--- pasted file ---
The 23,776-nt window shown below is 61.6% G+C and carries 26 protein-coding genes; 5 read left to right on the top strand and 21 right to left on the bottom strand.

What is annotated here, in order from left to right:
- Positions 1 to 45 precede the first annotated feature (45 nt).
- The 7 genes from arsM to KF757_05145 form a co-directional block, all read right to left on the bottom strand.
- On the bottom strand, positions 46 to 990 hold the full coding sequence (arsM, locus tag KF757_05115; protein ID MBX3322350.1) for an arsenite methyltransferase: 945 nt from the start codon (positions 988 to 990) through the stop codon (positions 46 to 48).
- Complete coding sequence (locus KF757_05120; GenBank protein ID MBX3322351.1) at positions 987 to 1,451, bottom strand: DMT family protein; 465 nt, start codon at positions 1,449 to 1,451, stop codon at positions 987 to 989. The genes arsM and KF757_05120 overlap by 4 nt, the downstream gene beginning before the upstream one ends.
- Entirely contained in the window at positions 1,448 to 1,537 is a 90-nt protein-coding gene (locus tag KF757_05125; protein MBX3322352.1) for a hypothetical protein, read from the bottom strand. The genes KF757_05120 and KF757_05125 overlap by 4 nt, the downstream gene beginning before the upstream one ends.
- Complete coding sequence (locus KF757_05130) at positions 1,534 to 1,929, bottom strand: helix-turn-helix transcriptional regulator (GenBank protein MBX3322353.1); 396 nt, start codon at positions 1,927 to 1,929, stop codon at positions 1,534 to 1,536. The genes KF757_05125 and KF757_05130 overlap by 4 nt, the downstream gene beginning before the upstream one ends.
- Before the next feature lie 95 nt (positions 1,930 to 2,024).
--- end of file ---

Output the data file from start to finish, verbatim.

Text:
The 23,776-nt window shown below is 61.6% G+C and carries 26 protein-coding genes; 5 read left to right on the top strand and 21 right to left on the bottom strand.

What is annotated here, in order from left to right:
- Positions 1 to 45 precede the first annotated feature (45 nt).
- The 7 genes from arsM to KF757_05145 form a co-directional block, all read right to left on the bottom strand.
- On the bottom strand, positions 46 to 990 hold the full coding sequence (arsM, locus tag KF757_05115; protein ID MBX3322350.1) for an arsenite methyltransferase: 945 nt from the start codon (positions 988 to 990) through the stop codon (positions 46 to 48).
- Complete coding sequence (locus KF757_05120; GenBank protein ID MBX3322351.1) at positions 987 to 1,451, bottom strand: DMT family protein; 465 nt, start codon at positions 1,449 to 1,451, stop codon at positions 987 to 989. The genes arsM and KF757_05120 overlap by 4 nt, the downstream gene beginning before the upstream one ends.
- Entirely contained in the window at positions 1,448 to 1,537 is a 90-nt protein-coding gene (locus tag KF757_05125; protein MBX3322352.1) for a hypothetical protein, read from the bottom strand. The genes KF757_05120 and KF757_05125 overlap by 4 nt, the downstream gene beginning before the upstream one ends.
- Complete coding sequence (locus KF757_05130) at positions 1,534 to 1,929, bottom strand: helix-turn-helix transcriptional regulator (GenBank protein MBX3322353.1); 396 nt, start codon at positions 1,927 to 1,929, stop codon at positions 1,534 to 1,536. The genes KF757_05125 and KF757_05130 overlap by 4 nt, the downstream gene beginning before the upstream one ends.
- Before the next feature lie 95 nt (positions 1,930 to 2,024).